Contact: David Clarke

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2018 Architecture Award Winners

New York, May 2, 2018 – The American Academy of Arts and Letters announces the recipients of its 2018 architecture awards. The Academy’s annual architecture awards program began in 1955 with the inauguration of the Arnold W. Brunner Memorial Prize and has since expanded to include four Arts and Letters Awards. This year’s winners were chosen from a group of 32 individuals and practices nominated by the members of the Academy. The jurors were Annabelle Selldorf (chair), Kenneth Frampton, Steven Holl, Thom Mayne, James Polshek, Billie Tsien, and Tod Williams.

The awards will be presented in New York City in May at the Academy’s annual Ceremonial. Work by the winners will be featured in the Ceremonial Exhibition: Work by New Members and Recipients of Awards, on view in the Academy’s galleries on Audubon Terrace.

SMILJAN RADIC

Arnold W. Brunner Memorial Prize
$20,000 to an architect of any nationality who has made a significant contribution to architecture as an art.

BRAD CLOEPFIL
Arts and Letters Award in Architecture
$10,000 to an American who explores ideas in architecture through any medium of expression.
MASS DESIGN GROUP
Arts and Letters Award in Architecture
$10,000 to American architects whose work is characterized by a strong personal direction.
CASSIM SHEPARD
Arts and Letters Award in Architecture
$10,000 to an American who explores ideas in architecture through any medium of expression.
WILLIAM STOUT
Arts and Letters Award in Architecture
$10,000 to an American who explores ideas in architecture through any medium of expression.

Photo Credits: 1: Iwan Baan 2: Courtesy Allied Works 3: Courtesy MASS Design Group 4: Courtesy Cassim Shepard 5: Courtesy William Stout Architectural Books


Smiljan Radic “creates strong atmospheric spaces that resonate deeply and transcend the visual,” said Annabelle Selldorf.  A graduate of the Catholic University of Chile’s School of Architecture and the Istituttto Universitario di Architettura di Venezia, Radic founded his own practice in Santiago, Chile, in 1995. He was the youngest architect to design the Serpentine Pavilion when asked in 2014.  Other notable projects include the Bio Bio Regional Theater, Concepción, Chile (2018); the VIK Wine Cellar, San Vicente, Chile (2014); and the Chilean Museum of Pre-Columbian Art extension, Santiago (2014).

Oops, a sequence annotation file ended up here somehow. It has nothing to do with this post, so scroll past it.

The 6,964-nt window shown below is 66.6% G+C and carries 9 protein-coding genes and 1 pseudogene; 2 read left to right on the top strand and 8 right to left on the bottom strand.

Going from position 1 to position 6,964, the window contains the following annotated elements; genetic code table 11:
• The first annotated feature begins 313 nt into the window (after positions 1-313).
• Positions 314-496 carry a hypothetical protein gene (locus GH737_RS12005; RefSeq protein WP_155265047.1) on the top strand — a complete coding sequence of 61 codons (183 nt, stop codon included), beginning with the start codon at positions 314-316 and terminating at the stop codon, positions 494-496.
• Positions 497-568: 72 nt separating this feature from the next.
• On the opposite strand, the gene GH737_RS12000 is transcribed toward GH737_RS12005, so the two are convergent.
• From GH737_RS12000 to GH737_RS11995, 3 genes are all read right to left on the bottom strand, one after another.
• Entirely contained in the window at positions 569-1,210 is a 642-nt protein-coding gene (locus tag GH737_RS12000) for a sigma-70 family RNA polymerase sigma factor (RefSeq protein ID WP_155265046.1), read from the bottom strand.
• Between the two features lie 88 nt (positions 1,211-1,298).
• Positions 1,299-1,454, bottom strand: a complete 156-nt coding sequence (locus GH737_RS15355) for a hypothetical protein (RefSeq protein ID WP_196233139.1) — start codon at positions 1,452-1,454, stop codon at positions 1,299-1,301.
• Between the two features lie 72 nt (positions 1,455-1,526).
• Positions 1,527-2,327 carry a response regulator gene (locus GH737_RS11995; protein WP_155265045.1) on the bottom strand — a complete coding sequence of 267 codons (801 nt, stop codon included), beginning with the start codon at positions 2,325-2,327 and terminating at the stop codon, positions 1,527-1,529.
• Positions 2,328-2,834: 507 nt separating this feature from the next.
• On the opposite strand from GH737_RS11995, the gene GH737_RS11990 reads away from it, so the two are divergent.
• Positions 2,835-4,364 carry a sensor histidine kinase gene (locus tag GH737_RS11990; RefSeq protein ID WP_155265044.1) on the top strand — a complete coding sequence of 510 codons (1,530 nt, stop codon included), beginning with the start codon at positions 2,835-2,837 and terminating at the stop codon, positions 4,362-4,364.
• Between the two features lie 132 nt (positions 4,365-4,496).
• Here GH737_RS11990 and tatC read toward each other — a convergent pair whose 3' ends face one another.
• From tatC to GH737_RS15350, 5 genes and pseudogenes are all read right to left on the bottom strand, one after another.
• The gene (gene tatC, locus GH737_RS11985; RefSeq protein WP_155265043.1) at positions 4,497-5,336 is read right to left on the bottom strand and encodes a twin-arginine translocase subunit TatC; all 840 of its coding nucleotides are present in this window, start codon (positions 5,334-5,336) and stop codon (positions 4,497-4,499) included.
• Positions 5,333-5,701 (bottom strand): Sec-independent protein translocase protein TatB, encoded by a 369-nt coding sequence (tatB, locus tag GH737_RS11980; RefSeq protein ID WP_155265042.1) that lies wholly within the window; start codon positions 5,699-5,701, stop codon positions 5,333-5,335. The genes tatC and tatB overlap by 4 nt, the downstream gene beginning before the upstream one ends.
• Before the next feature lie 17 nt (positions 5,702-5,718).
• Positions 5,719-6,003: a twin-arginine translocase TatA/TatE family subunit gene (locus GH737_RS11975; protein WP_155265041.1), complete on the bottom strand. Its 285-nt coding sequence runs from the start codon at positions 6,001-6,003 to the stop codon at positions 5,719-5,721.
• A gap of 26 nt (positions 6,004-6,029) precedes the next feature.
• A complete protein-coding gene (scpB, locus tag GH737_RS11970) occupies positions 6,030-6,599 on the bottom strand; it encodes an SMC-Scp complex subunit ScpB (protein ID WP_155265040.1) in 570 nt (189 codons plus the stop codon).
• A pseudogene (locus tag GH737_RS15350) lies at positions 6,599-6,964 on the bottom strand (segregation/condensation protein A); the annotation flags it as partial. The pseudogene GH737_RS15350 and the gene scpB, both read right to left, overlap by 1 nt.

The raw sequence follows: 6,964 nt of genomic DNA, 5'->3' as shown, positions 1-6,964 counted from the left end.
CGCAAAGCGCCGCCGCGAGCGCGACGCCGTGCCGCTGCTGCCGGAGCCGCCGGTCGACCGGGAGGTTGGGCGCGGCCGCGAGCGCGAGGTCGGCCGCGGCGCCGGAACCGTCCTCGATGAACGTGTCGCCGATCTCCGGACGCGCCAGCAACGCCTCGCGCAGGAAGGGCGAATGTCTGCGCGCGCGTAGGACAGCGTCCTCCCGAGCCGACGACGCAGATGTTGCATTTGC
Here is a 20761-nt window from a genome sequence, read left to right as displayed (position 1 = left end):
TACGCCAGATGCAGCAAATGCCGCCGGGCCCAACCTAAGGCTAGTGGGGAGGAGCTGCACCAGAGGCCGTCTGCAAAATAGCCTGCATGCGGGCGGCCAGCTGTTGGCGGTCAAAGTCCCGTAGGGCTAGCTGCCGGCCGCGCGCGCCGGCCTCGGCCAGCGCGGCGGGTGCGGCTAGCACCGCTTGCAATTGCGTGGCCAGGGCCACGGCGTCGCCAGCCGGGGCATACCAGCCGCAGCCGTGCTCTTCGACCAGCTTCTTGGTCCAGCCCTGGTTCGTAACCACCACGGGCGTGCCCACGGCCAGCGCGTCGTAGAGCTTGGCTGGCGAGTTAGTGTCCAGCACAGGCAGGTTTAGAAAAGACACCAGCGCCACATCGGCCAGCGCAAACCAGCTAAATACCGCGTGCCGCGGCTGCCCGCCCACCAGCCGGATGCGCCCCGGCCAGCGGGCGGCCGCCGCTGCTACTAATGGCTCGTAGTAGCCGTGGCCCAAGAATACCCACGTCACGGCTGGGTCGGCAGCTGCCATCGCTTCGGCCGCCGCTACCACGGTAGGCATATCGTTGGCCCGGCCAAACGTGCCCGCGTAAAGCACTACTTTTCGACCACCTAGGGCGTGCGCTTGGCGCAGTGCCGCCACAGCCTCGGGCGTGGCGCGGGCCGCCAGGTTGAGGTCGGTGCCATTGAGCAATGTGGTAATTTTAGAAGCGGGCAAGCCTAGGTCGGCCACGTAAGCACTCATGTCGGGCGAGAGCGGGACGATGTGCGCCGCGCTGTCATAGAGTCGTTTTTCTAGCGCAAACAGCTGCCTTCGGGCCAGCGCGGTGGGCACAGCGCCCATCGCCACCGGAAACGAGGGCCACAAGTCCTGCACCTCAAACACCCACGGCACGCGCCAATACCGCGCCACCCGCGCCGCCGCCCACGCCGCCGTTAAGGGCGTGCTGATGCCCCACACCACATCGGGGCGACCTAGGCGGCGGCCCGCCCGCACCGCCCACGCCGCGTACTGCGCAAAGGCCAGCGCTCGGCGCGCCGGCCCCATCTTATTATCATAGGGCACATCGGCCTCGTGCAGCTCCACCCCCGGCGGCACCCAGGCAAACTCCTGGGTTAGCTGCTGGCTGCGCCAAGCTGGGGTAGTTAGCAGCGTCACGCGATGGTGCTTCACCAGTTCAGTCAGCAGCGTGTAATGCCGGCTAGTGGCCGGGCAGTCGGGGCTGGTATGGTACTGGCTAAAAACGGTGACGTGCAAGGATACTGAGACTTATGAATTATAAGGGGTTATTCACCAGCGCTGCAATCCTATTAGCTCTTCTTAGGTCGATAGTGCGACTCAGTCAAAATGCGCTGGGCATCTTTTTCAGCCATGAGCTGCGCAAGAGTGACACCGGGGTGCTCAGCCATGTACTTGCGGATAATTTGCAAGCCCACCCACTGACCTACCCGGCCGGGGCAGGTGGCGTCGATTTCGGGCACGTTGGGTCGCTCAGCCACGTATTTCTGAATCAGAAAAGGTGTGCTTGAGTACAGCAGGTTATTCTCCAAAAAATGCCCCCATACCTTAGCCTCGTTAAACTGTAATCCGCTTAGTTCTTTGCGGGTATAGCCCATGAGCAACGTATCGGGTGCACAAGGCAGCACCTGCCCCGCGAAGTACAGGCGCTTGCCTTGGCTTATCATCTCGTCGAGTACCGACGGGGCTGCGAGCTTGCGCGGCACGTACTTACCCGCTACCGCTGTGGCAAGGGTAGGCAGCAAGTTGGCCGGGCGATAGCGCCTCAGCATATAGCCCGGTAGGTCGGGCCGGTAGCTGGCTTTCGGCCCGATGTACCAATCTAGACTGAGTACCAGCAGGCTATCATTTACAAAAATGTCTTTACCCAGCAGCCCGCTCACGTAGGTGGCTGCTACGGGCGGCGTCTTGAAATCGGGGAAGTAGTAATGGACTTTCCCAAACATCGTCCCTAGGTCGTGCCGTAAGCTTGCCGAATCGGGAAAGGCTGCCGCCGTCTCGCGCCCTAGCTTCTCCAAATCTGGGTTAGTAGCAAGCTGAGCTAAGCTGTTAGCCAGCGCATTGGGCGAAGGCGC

Brad Cloepfil’s architecture is “exceptionally varied,” said Kenneth Frampton, with a “wide range of material expression.”  Cloepfil founded his practice, Allied Works, in 1994 in Portland, Oregon, and expanded to New York in 2003.  The Clyfford Still Museum (2011) is “masterly,” said Frampton, showcasing Cloepfil’s “tactile palette.”   His National Veterans Memorial and Museum in Columbus, Ohio, is expected to open in 2018. Other notable works include the National Music Centre of Canada, Calgary (2014); the Museum of Arts and Design, New York (2008); and the Contemporary Art Museum St. Louis (2003).

MASS Design Group “challenges architectural preconceptions,” Tod Williams said, focusing on “how architecture might be used as a tool for healing.”  MASS is deeply sensitive to the impact of architecture on people and their communities, and incorporates that mindfulness into every aspect of their practice.  For them, “architecture is inextricably united to social equity,” said Williams. MASS Design Group is led by Sierra Bainbridge, Christian Benimana, Justin Brown, Kelly Doran, Patricia Gruits, Sarah Mohland, Michael Murphy, David Saladik, Amie Shao, Matthew Smith, and Alan Ricks. Notable projects include the Mubuga Primary School, Rwanda (2015); the Maternity Waiting Village, Malawi (2015);  the GHESKIO Tuberculosis Hospital, Haiti (2015); and the Butaro District Hospital and Butaro Doctors’ Housing, Rwanda (2011 and 2012).

Cassim Shepard’s work explores “the unseen lesser-known city that we all inhabit,” said Billie Tsien. Shepard was the founding editor of Urban Omnibus, the Architectural League of New York’s innovative online publication, which examines the questions facing the modern city through a variety of media, and confronts the intersections of design, justice, and the urban fabric. Shepard recently published a new book called Citymakers: the Culture and Craft of Practical Urbanism.  Other notable projects include the documentary film The Quito Papers: Towards an Open City (2016), and the multi-screen video installations “Informal Urbanisms” and “Cross Section of Equity” at the Cooper-Hewitt Museum (2011 and 2016).

William Stout’s work as a bookseller and architectural publisher “has nourished architecture culture for over forty years,” said Steven Holl.  William Stout Architectural Books, which has locations in San Francisco and Richmond, California, grew from an informal exchange to a crucial repository of the knowledge and culture of contemporary architecture.  As a publisher, he highlights local innovation and essential classics.